#### Learning Objective

- Solve equilibrium problems using the appropriate approximations for weak and strong polyprotic acids.

#### Key Points

- Polyprotic acids contain multiple acidic protons that can sequentially dissociate from the compound with unique acid dissociation constants for each proton.
- Due to the variety of possible ionic species in solution for each acid, precisely calculating the concentrations of different species at equilibrium can be very complicated.
- Certain simplifications can make the calculations easier; these simplifications vary with the specific acid and the solution conditions.

#### Terms

- ionic specieschemical species with a residual charge; in acid-base equilibria, the charge resulting from the loss or addition of electrons from chemical compounds
- equilibriumthe state of a reaction in which the rates of the forward and reverse reactions are the same
- polyprotic acidsan acid with multiple acidic protons

Polyprotic acids can lose more than one proton. The first proton’s dissociation may be denoted as K_{a1} and the constants for successive protons’ dissociations as K_{a2}, etc. Common polyprotic acids include sulfuric acid (H_{2}SO_{4}), and phosphoric acid (H_{3}PO_{4}).

When determining equilibrium concentrations for different ions produced by polyprotic acids, equations can become complex to account for the various components. For a diprotic acid for instance, we can calculate the fractional dissociation (alpha) of the species HA^{–} using the following complex equation:

We can simplify the problem, depending on the polyprotic acid. The following examples indicate the mathematics and simplifications for a few polyprotic acids under specific conditions.

## Diprotic Acids With a Strong First Dissociation Step

As we are already aware, sulfuric acid’s first proton is strongly acidic and dissociates completely in solution:

H_{2}SO_{4} → H^{+} + HSO_{4}^{–}

However, the second dissociation step is only weakly acidic:

[latex]HSO_4^- \rightleftharpoons H^+ + SO_4^{2-}[/latex] K_{a2} = 1.20×10^{-2} pKa2 = 1.92

Because the first dissociation is so strong, we can assume that there is no measurable H_{2}SO_{4} in the solution, and the only equilibrium calculations that need be performed deal with the second dissociation step only.

## Determining Predominant Species From pH and pK_{a}

Phosphoric acid, H_{3}PO_{4}, has three dissociation steps:

[latex]H_3PO_4 \rightleftharpoons H^+ + H_2PO_4^-[/latex] pK_{a1} = 2.12

[latex]H_2PO_4^- \rightleftharpoons H^+ + HPO_4^{2-}[/latex] pK_{a2} = 7.21

[latex]HPO_4^{2-} \rightleftharpoons H^+ + PO_4^{3-}[/latex] pK_{a3} = 12.67

Thus, in an aqueous solution of phosphoric acid, there will theoretically be seven ionic and molecular species present: H_{3}PO_{4}, H_{2}PO_{4}^{–}, HPO_{4}^{2-}, PO_{4}^{3-}, H_{2}O, H^{+}, and OH^{–}.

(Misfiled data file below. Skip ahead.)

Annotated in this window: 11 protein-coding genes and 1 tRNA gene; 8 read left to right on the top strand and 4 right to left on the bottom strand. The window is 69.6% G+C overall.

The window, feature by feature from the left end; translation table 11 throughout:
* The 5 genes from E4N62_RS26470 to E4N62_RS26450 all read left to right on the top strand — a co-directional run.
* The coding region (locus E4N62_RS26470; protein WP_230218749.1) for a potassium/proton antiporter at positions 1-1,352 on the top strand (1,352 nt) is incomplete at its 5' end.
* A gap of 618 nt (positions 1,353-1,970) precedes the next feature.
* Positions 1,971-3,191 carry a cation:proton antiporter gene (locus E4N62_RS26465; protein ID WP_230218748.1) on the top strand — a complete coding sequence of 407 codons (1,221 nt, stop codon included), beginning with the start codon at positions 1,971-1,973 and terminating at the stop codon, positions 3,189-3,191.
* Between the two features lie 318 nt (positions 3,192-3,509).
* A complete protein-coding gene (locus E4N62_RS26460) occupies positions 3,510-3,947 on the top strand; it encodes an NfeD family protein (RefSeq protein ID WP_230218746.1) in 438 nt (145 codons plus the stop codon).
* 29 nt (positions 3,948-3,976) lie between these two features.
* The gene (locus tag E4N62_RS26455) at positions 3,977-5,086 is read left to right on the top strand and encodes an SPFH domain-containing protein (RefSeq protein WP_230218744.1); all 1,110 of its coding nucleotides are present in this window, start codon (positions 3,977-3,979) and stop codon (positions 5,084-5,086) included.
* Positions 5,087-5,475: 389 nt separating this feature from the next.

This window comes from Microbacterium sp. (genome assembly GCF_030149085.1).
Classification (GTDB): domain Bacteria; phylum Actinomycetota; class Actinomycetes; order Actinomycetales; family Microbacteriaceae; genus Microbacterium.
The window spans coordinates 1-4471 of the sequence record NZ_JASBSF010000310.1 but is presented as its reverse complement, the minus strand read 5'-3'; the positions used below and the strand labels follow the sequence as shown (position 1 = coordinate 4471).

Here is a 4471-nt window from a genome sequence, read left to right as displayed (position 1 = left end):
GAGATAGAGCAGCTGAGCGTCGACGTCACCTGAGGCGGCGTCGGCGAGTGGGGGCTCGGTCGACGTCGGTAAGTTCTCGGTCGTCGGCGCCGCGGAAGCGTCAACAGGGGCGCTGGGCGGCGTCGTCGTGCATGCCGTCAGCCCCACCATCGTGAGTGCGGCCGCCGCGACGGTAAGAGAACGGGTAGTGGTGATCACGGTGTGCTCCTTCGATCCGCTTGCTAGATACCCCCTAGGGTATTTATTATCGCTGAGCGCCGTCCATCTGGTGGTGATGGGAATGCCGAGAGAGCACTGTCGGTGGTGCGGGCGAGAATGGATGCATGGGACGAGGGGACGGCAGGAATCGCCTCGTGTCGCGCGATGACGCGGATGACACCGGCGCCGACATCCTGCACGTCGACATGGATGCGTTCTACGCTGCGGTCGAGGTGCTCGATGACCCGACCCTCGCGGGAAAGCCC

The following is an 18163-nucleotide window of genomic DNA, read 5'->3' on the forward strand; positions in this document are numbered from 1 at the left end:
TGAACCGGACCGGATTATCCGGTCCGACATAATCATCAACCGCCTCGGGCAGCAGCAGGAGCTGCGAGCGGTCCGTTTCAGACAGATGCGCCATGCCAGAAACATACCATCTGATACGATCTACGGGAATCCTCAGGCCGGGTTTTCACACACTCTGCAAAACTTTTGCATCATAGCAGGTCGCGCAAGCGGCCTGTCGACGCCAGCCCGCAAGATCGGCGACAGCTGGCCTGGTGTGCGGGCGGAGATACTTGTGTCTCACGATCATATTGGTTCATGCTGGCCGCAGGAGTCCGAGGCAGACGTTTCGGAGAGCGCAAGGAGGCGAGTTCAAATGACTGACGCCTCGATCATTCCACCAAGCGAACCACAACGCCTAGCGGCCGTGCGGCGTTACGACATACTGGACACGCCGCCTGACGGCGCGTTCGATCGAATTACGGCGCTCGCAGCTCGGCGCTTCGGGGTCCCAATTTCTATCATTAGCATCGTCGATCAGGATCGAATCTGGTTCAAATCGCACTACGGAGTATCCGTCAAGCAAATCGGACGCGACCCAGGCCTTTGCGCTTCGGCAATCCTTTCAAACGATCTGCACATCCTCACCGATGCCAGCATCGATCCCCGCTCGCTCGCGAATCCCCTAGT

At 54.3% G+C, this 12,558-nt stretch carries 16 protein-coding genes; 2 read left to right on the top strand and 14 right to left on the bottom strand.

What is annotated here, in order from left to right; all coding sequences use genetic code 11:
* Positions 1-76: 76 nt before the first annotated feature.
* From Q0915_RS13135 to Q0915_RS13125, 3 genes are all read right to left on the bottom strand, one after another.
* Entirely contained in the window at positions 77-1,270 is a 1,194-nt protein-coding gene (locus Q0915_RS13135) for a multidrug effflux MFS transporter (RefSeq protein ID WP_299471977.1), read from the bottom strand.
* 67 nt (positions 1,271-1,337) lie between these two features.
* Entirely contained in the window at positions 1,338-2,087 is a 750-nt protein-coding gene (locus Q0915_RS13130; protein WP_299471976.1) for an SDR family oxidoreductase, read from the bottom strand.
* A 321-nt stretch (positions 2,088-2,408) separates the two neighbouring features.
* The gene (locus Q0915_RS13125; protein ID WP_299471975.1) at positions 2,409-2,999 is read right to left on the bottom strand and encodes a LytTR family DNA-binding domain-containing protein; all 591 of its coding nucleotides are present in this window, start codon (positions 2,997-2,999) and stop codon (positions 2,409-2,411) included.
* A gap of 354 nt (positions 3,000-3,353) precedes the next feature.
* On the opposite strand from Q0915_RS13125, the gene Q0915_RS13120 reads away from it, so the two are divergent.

At a pH equal to the pK_{a} for a particular dissociation, the two forms of the dissociating species are present in equal concentrations, due to the following mathematical observation. Take for instance the second dissociation step of phosphoric acid, which has a pK_{a2 }of 7.21:

[latex]pK_{a2}=-log\left(\frac{[H^+][HPO_4^{2-}]}{[H_2PO_4^-]}\right)=7.21[/latex]

[latex]pH=-log[H^+]=7.21[/latex]

By the property of logarithms, we get the following:

[latex]pH-pK_{a2}=-log\left(\frac{[HPO_4^{2-}]}{[H_2PO_4^-]}\right)=0[/latex]

[latex]\frac{[HPO_4^{2-}]}{[H_2PO_4^-]}=1[/latex]

Thus, when pH = pKa2, we have the ratio [HPO_{4}^{2-}]/[H_{2}PO_{4}^{–}] = 1.00; in a near-neutral solution, H_{2}PO_{4}^{–} and HPO_{4}^{2-} are present in equal concentrations. Very little undissociated H_{3}PO_{4} or dissociated PO_{4}^{3-} will be found, as is determined through similar equations with their given K_{a}‘s.

The only phosphate species that we need to consider near pH = 7 are H_{2}PO_{4}^{–} and HPO_{4}^{2-}. Similarly, in strongly acidic solutions near pH = 3, the only species we need to consider are H_{3}PO_{4} and H_{2}PO_{4}^{–}. As long as the pK_{a} values of successive dissociations are separated by three or four units (as they almost always are), matters are simplified. We need only consider the equilibrium between the two predominant acid/base species, as determined by the pH of the solution.

## Diprotic Acids With a Very Weak Second Dissociation Step

When a weak diprotic acid such as carbonic acid, H_{2}CO_{3}, dissociates, most of the protons present come from the first dissociation step:

[latex]H_2CO_3 \rightleftharpoons H^+ + HCO_3^-[/latex] pK_{a1 }= 6.37

Since the second dissociation constant is smaller by four orders of magnitude (pK_{a2 }= 10.25 is larger by four units), the contribution of hydrogen ions from the second dissociation will be only one ten-thousandth as large. Consequently, the second dissociation has a negligible effect on the total concentration of H^{+} in solution, and can be ignored.